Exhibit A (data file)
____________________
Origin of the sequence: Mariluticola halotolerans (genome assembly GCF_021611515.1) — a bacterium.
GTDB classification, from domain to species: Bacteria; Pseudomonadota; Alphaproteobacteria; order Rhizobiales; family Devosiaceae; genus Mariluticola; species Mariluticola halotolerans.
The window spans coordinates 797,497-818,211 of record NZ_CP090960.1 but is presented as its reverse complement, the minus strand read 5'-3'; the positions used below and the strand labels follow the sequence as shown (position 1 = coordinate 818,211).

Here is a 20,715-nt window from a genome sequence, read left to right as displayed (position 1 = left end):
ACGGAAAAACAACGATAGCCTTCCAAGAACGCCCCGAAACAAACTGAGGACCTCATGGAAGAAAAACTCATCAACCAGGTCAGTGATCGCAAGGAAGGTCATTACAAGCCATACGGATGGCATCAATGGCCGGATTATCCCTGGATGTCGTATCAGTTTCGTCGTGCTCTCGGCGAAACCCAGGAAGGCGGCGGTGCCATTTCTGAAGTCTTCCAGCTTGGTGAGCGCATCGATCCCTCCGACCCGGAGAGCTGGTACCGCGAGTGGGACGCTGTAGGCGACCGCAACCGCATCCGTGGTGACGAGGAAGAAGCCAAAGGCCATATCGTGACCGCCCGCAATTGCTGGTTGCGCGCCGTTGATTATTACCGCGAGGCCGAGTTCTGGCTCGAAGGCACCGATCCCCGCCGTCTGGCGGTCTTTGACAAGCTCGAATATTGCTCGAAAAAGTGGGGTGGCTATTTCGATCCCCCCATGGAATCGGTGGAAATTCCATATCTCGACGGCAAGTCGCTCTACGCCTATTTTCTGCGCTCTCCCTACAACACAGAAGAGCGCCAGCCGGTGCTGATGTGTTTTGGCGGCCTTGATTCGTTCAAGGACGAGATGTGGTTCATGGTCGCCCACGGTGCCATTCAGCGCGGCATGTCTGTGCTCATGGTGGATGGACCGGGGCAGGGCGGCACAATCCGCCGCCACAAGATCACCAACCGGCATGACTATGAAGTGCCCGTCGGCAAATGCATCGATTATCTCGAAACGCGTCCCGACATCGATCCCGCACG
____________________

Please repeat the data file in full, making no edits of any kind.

Origin of the sequence: Mariluticola halotolerans (genome assembly GCF_021611515.1) — a bacterium.
GTDB classification, from domain to species: Bacteria; Pseudomonadota; Alphaproteobacteria; order Rhizobiales; family Devosiaceae; genus Mariluticola; species Mariluticola halotolerans.
The window spans coordinates 797,497-818,211 of record NZ_CP090960.1 but is presented as its reverse complement, the minus strand read 5'-3'; the positions used below and the strand labels follow the sequence as shown (position 1 = coordinate 818,211).

Here is a 20,715-nt window from a genome sequence, read left to right as displayed (position 1 = left end):
ACGGAAAAACAACGATAGCCTTCCAAGAACGCCCCGAAACAAACTGAGGACCTCATGGAAGAAAAACTCATCAACCAGGTCAGTGATCGCAAGGAAGGTCATTACAAGCCATACGGATGGCATCAATGGCCGGATTATCCCTGGATGTCGTATCAGTTTCGTCGTGCTCTCGGCGAAACCCAGGAAGGCGGCGGTGCCATTTCTGAAGTCTTCCAGCTTGGTGAGCGCATCGATCCCTCCGACCCGGAGAGCTGGTACCGCGAGTGGGACGCTGTAGGCGACCGCAACCGCATCCGTGGTGACGAGGAAGAAGCCAAAGGCCATATCGTGACCGCCCGCAATTGCTGGTTGCGCGCCGTTGATTATTACCGCGAGGCCGAGTTCTGGCTCGAAGGCACCGATCCCCGCCGTCTGGCGGTCTTTGACAAGCTCGAATATTGCTCGAAAAAGTGGGGTGGCTATTTCGATCCCCCCATGGAATCGGTGGAAATTCCATATCTCGACGGCAAGTCGCTCTACGCCTATTTTCTGCGCTCTCCCTACAACACAGAAGAGCGCCAGCCGGTGCTGATGTGTTTTGGCGGCCTTGATTCGTTCAAGGACGAGATGTGGTTCATGGTCGCCCACGGTGCCATTCAGCGCGGCATGTCTGTGCTCATGGTGGATGGACCGGGGCAGGGCGGCACAATCCGCCGCCACAAGATCACCAACCGGCATGACTATGAAGTGCCCGTCGGCAAATGCATCGATTATCTCGAAACGCGTCCCGACATCGATCCCGCACG